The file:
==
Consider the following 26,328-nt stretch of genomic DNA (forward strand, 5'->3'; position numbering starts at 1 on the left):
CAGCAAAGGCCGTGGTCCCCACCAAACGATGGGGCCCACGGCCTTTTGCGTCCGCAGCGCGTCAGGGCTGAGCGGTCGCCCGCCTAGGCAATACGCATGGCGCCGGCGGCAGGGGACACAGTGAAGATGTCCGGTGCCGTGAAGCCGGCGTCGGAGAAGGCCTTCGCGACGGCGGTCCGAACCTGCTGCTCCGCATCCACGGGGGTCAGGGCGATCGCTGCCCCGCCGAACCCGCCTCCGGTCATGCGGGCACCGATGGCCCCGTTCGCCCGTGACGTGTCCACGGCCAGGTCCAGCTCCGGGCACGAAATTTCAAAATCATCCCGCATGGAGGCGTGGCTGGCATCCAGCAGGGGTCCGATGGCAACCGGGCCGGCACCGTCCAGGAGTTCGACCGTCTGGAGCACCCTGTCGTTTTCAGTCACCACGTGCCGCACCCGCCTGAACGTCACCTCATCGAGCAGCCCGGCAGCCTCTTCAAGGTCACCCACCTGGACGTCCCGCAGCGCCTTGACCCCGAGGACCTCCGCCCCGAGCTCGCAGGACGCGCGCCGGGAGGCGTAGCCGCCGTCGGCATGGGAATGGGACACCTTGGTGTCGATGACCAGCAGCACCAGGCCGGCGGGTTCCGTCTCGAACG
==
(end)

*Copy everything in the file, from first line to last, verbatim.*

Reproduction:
Consider the following 26,328-nt stretch of genomic DNA (forward strand, 5'->3'; position numbering starts at 1 on the left):
CAGCAAAGGCCGTGGTCCCCACCAAACGATGGGGCCCACGGCCTTTTGCGTCCGCAGCGCGTCAGGGCTGAGCGGTCGCCCGCCTAGGCAATACGCATGGCGCCGGCGGCAGGGGACACAGTGAAGATGTCCGGTGCCGTGAAGCCGGCGTCGGAGAAGGCCTTCGCGACGGCGGTCCGAACCTGCTGCTCCGCATCCACGGGGGTCAGGGCGATCGCTGCCCCGCCGAACCCGCCTCCGGTCATGCGGGCACCGATGGCCCCGTTCGCCCGTGACGTGTCCACGGCCAGGTCCAGCTCCGGGCACGAAATTTCAAAATCATCCCGCATGGAGGCGTGGCTGGCATCCAGCAGGGGTCCGATGGCAACCGGGCCGGCACCGTCCAGGAGTTCGACCGTCTGGAGCACCCTGTCGTTTTCAGTCACCACGTGCCGCACCCGCCTGAACGTCACCTCATCGAGCAGCCCGGCAGCCTCTTCAAGGTCACCCACCTGGACGTCCCGCAGCGCCTTGACCCCGAGGACCTCCGCCCCGAGCTCGCAGGACGCGCGCCGGGAGGCGTAGCCGCCGTCGGCATGGGAATGGGACACCTTGGTGTCGATGACCAGCAGCACCAGGCCGGCGGGTTCCGTCTCGAACG